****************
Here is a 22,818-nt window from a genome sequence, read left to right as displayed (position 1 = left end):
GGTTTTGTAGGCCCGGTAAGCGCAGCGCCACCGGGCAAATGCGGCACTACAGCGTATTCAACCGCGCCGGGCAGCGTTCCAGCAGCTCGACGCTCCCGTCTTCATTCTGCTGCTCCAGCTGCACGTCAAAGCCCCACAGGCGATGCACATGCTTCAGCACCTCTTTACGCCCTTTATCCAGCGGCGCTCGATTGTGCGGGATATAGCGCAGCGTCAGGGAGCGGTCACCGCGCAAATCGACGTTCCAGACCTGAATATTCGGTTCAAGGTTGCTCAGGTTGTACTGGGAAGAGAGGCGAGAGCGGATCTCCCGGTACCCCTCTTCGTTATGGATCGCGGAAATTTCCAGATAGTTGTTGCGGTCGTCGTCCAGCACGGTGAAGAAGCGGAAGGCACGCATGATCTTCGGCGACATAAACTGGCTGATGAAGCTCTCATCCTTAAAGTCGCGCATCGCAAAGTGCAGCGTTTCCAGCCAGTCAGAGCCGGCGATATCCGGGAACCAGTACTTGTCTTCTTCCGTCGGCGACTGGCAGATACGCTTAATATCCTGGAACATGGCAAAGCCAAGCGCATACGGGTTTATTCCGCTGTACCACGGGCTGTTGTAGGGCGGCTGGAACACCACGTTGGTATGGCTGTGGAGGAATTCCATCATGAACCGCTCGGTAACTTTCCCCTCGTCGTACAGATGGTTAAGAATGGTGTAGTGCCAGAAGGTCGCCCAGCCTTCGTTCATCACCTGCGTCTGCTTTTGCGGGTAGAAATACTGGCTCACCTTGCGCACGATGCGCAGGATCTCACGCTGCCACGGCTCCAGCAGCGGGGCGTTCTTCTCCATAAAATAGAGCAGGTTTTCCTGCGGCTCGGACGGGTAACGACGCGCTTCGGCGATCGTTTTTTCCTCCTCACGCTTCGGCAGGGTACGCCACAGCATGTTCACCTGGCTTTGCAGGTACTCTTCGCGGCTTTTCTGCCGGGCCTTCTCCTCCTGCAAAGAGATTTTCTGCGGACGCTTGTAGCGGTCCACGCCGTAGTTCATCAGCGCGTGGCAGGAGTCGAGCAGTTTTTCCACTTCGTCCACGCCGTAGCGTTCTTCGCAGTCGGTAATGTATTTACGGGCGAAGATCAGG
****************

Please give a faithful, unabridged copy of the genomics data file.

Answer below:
Here is a 22,818-nt window from a genome sequence, read left to right as displayed (position 1 = left end):
GGTTTTGTAGGCCCGGTAAGCGCAGCGCCACCGGGCAAATGCGGCACTACAGCGTATTCAACCGCGCCGGGCAGCGTTCCAGCAGCTCGACGCTCCCGTCTTCATTCTGCTGCTCCAGCTGCACGTCAAAGCCCCACAGGCGATGCACATGCTTCAGCACCTCTTTACGCCCTTTATCCAGCGGCGCTCGATTGTGCGGGATATAGCGCAGCGTCAGGGAGCGGTCACCGCGCAAATCGACGTTCCAGACCTGAATATTCGGTTCAAGGTTGCTCAGGTTGTACTGGGAAGAGAGGCGAGAGCGGATCTCCCGGTACCCCTCTTCGTTATGGATCGCGGAAATTTCCAGATAGTTGTTGCGGTCGTCGTCCAGCACGGTGAAGAAGCGGAAGGCACGCATGATCTTCGGCGACATAAACTGGCTGATGAAGCTCTCATCCTTAAAGTCGCGCATCGCAAAGTGCAGCGTTTCCAGCCAGTCAGAGCCGGCGATATCCGGGAACCAGTACTTGTCTTCTTCCGTCGGCGACTGGCAGATACGCTTAATATCCTGGAACATGGCAAAGCCAAGCGCATACGGGTTTATTCCGCTGTACCACGGGCTGTTGTAGGGCGGCTGGAACACCACGTTGGTATGGCTGTGGAGGAATTCCATCATGAACCGCTCGGTAACTTTCCCCTCGTCGTACAGATGGTTAAGAATGGTGTAGTGCCAGAAGGTCGCCCAGCCTTCGTTCATCACCTGCGTCTGCTTTTGCGGGTAGAAATACTGGCTCACCTTGCGCACGATGCGCAGGATCTCACGCTGCCACGGCTCCAGCAGCGGGGCGTTCTTCTCCATAAAATAGAGCAGGTTTTCCTGCGGCTCGGACGGGTAACGACGCGCTTCGGCGATCGTTTTTTCCTCCTCACGCTTCGGCAGGGTACGCCACAGCATGTTCACCTGGCTTTGCAGGTACTCTTCGCGGCTTTTCTGCCGGGCCTTCTCCTCCTGCAAAGAGATTTTCTGCGGACGCTTGTAGCGGTCCACGCCGTAGTTCATCAGCGCGTGGCAGGAGTCGAGCAGTTTTTCCACTTCGTCCACGCCGTAGCGTTCTTCGCAGTCGGTAATGTATTTACGGGCGAAGATCAGG